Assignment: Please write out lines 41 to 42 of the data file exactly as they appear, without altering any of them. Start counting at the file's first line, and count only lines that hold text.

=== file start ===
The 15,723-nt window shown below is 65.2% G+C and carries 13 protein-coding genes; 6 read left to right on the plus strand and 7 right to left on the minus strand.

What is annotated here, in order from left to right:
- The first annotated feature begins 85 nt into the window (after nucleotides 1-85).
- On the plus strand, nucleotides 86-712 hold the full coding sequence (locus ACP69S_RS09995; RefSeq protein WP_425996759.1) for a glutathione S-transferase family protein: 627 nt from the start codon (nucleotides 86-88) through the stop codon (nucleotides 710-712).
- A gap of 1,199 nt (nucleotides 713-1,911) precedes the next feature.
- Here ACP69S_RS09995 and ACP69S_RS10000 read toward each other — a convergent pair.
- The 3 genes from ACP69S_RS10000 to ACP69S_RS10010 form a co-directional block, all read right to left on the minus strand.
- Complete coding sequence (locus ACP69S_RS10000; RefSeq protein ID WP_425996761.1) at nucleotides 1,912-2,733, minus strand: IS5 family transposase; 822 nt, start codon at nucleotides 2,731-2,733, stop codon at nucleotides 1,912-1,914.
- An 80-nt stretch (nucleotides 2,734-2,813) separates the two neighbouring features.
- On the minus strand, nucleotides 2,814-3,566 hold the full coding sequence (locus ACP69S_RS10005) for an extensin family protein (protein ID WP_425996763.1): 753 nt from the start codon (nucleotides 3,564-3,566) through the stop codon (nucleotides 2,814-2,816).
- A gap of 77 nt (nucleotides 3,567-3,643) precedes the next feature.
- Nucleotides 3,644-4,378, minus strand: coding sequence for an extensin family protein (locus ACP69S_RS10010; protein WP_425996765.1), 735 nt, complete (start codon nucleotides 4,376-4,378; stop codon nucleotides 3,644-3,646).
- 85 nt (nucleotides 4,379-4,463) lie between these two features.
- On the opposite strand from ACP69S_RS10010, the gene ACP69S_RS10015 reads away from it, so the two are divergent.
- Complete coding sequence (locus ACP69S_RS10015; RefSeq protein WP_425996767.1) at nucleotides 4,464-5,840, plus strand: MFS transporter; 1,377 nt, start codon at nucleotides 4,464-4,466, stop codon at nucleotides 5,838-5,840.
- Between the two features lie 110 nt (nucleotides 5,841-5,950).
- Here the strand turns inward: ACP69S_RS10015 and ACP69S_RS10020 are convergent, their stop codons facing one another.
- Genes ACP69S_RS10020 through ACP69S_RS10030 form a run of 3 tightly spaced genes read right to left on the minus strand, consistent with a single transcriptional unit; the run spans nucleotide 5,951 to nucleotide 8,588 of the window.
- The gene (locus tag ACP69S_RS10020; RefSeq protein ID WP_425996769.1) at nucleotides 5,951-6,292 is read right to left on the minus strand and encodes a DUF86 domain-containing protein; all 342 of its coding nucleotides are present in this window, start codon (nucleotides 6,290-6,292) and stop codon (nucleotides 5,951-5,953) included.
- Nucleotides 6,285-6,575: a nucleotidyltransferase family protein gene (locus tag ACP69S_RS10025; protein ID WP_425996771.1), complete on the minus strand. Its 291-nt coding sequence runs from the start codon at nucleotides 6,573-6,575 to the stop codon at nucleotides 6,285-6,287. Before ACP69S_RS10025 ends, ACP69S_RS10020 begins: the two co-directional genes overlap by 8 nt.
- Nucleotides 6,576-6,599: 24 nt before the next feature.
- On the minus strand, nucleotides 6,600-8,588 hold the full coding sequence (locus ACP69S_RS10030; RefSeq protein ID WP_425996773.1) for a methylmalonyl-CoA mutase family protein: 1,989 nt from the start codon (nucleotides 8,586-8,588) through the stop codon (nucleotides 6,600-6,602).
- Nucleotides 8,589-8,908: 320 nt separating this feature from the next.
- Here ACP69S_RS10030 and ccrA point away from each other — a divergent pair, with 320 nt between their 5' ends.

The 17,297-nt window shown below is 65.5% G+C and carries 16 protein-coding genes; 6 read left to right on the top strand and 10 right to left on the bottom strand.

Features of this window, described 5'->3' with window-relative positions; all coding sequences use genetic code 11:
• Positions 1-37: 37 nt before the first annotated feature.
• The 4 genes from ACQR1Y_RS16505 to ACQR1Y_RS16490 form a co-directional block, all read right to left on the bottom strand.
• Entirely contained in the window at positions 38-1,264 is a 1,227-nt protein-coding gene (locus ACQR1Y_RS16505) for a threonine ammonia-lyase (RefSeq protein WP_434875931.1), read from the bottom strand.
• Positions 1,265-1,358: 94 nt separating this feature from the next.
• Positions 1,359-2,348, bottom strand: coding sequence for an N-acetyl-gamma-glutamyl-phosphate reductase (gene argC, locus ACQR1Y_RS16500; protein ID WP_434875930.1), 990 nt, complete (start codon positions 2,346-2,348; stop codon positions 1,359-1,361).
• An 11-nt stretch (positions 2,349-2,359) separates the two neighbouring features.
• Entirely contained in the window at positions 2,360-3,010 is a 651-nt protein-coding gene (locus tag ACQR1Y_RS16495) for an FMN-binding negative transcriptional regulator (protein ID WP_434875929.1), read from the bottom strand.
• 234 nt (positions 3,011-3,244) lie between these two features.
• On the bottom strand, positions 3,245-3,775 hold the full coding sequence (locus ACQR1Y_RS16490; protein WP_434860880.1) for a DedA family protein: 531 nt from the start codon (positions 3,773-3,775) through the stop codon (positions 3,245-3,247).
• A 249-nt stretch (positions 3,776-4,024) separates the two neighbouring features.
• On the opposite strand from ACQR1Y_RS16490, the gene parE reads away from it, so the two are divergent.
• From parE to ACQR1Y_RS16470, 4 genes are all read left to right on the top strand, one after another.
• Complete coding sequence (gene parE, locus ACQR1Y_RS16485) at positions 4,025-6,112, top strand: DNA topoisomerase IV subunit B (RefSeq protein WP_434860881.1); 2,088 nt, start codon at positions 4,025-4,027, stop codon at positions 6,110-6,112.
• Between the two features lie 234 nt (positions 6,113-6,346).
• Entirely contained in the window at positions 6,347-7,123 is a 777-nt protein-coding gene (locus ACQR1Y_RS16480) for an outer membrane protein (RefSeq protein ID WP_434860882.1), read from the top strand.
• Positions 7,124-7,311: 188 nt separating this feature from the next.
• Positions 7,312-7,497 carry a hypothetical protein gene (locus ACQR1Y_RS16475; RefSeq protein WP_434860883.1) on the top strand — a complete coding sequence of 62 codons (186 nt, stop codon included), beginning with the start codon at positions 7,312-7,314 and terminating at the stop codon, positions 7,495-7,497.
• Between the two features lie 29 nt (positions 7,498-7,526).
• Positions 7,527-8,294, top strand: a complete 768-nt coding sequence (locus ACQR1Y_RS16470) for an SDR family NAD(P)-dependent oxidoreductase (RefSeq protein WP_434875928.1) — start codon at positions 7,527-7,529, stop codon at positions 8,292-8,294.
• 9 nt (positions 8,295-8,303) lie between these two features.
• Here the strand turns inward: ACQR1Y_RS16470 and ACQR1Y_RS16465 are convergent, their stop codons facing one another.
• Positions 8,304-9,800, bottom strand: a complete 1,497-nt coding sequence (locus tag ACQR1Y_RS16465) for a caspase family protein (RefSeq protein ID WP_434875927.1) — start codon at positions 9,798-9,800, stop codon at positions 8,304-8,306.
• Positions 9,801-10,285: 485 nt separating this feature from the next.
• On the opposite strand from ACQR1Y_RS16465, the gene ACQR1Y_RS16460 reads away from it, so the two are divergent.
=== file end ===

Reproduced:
• Entirely contained in the window at positions 6,347-7,123 is a 777-nt protein-coding gene (locus ACQR1Y_RS16480) for an outer membrane protein (RefSeq protein ID WP_434860882.1), read from the top strand.
• Positions 7,124-7,311: 188 nt separating this feature from the next.